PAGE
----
Midnight Mass Homily 2020
SILENT NIGHT. We experience in a real way something of a silent night. As I stand here looking at an empty church. This is a time we certainly miss all our guests and friends. Yet we know how we keep them close to our hearts as we enter into our monastic prayer. Intimate
On that first silent night, what led Joseph and the pregnant Mary to Bethlehem? Certainly, God was fulfilling the prophecy with Bethlehem as one of the smallest cities but also through a human act by means of a worldwide census, an enrollment. Even if this census, as Luke recounts it, may not have been 100 percent historical, nevertheless, Lk uses it to reveal the significance of Christ coming into the whole world. The whole world would be affected by his coming. The census was the backdrop to the first Christmas. For us, this Christmas, our backdrop is a worldwide virus. Granted it is taken more or less seriously by some.
Nevertheless, for months it has haunted us, frustrated us, inconvenienced us, plagued us, and at times truly frightened us, perplexed us, and even divided some in our society. As monks, we are acutely aware that it has caused in the world deaths, economic struggles, loved ones unable to gather properly, Churches unable to gather properly, uncertainties, and anxieties of all kinds. These are the facts whatever one may think of the virus. And as monks, as we are called to live more the purity of our vocation these days, we have united ourselves with those who are suffering because of the effects of the virus and all the other events in our society--bringing it deeply into our prayer.
As the worldwide census was the backdrop that led Mary and Joseph to Bethlehem, this year for Christmas, God seems to be using the Worldwide virus as the backdrop leading us to Bethlehem. What do we find in Bethlehem? The humility of God. We find a newborn. A baby. A child. The virus is leading us all to bow to this Child, who is God, yet became weak, small, fragile, vulnerable, which only makes him that much more beautiful, lovely to us. It is where we find our joy in these difficult times in our world history. We are all called to go to our knees and bow before all of this. Bow tenderly before it all. This bowing is done figuratively but in a very real way in our everyday life, especially during these times. We do this through our recognition, our love, our affection, our service, our prayer for all that is weak, small, fragile, vulnerable, innocent in our world, in our families, our own community, and even within our own selves. Our own selves who can during this pandemic feel at times just as the Christ child: weak, vulnerable, fragile, and very small, very small as we have experienced powerlessness in front of this pandemic.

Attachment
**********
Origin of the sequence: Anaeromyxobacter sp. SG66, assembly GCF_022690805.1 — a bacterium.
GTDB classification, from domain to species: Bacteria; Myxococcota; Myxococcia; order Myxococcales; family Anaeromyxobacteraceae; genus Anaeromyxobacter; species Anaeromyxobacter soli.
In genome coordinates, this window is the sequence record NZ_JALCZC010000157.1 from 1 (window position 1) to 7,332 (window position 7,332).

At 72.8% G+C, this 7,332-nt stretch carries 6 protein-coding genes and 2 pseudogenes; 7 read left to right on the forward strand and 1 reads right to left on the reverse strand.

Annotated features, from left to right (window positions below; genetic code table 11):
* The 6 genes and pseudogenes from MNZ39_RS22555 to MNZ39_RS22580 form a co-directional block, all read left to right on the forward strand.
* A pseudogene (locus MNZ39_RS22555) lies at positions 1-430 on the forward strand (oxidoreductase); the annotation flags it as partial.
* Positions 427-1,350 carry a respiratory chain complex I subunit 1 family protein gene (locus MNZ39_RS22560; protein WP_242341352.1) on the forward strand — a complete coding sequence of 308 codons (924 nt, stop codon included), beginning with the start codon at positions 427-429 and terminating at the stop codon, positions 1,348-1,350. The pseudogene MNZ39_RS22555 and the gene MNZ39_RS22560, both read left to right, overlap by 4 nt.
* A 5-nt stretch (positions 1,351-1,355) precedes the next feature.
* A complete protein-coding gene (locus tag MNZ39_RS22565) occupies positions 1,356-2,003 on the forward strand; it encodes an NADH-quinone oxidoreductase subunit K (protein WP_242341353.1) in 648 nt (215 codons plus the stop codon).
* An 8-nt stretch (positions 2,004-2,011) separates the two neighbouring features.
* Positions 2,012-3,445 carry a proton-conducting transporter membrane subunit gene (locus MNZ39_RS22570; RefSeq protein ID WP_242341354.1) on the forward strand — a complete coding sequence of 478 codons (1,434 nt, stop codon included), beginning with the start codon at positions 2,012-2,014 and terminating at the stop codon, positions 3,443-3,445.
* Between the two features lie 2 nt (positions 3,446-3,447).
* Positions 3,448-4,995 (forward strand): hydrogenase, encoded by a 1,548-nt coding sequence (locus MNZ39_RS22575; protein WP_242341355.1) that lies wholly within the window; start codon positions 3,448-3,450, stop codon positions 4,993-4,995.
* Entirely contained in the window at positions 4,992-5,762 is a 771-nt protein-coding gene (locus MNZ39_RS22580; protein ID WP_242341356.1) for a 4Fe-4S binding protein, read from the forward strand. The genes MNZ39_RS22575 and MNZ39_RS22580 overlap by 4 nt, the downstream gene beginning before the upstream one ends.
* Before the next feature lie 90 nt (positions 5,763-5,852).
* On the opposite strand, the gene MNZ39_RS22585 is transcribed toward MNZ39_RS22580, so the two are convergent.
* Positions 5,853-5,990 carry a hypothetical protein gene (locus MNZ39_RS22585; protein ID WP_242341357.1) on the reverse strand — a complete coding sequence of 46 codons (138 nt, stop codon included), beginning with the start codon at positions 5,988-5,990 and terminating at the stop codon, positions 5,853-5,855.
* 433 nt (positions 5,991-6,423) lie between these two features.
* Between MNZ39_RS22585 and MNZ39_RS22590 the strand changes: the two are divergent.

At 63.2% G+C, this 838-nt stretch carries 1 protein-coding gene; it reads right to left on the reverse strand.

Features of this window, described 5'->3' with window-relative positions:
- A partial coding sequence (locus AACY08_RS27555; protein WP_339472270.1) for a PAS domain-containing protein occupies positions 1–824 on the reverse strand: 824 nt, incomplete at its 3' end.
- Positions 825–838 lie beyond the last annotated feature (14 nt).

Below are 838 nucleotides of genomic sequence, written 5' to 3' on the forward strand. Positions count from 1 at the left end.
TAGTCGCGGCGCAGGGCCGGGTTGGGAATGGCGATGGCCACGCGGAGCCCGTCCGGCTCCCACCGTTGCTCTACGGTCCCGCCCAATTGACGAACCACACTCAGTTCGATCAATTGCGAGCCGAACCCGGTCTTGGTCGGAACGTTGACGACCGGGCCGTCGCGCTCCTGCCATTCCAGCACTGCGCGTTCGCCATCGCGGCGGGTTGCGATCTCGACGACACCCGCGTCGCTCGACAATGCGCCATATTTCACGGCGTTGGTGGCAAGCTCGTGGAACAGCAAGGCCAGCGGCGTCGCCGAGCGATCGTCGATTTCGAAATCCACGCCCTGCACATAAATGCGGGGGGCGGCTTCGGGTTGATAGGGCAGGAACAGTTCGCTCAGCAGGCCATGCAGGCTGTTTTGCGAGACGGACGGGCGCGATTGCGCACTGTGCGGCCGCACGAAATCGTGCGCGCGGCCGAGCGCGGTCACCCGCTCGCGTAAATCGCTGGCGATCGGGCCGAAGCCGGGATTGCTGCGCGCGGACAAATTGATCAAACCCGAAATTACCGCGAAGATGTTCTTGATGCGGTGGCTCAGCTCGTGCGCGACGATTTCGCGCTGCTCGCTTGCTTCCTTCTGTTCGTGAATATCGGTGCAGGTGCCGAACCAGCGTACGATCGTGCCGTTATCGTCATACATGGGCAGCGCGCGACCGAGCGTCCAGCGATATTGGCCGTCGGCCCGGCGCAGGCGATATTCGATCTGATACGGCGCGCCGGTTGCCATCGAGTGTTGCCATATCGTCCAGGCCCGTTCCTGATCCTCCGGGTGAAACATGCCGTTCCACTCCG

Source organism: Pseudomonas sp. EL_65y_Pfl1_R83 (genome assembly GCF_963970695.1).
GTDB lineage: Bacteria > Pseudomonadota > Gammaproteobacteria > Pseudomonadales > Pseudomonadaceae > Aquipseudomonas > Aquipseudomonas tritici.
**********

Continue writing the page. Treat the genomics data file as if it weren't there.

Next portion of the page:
God is quietly telling us in this moment not to be afraid. He told Mary by an angel not to be afraid and lead her to Bethlehem for the Child to be born. He told Joseph through an angel not to be afraid and led him with Mary to Bethlehem. He told the shepherds by angels not to be afraid and led them to Bethlehem. He is telling us not to be afraid leading us to Bethlehem.
Pope Francis said about the current crisis in the world and Church: “the voice of God is never the tumultuous voice of the crisis, but rather the quiet voice that speaks in the crisis.” He is saying: Do not be afraid. Every day we have to remind ourselves of this. Several times a day. Maybe several times an hour. It doesn’t mean nothing ever bad is going to happen to us. No guarantees. But be not afraid, I am Emmanuel. I am with you. I will be with you. I have come into the world.
We are all being led to Bethlehem. That is where I believe it begins. From Bethlehem, we then will follow Mary and Joseph into Egypt as refugees. Then we especially as Monks will go to Nazareth into the hidden life—living it so well now in the pandemic. Some will go into places like Galilee and Capernaum to preach and teach and serve the poor. Most of us in one way or another will go to Calvary with Mary. Here also is the Humility of God. Here also we are given strength not to be afraid. From here we go to the city of the heavenly Jerusalem. But it all begins in Bethlehem. With a little child.
Dom Augustine Mylinski OCSO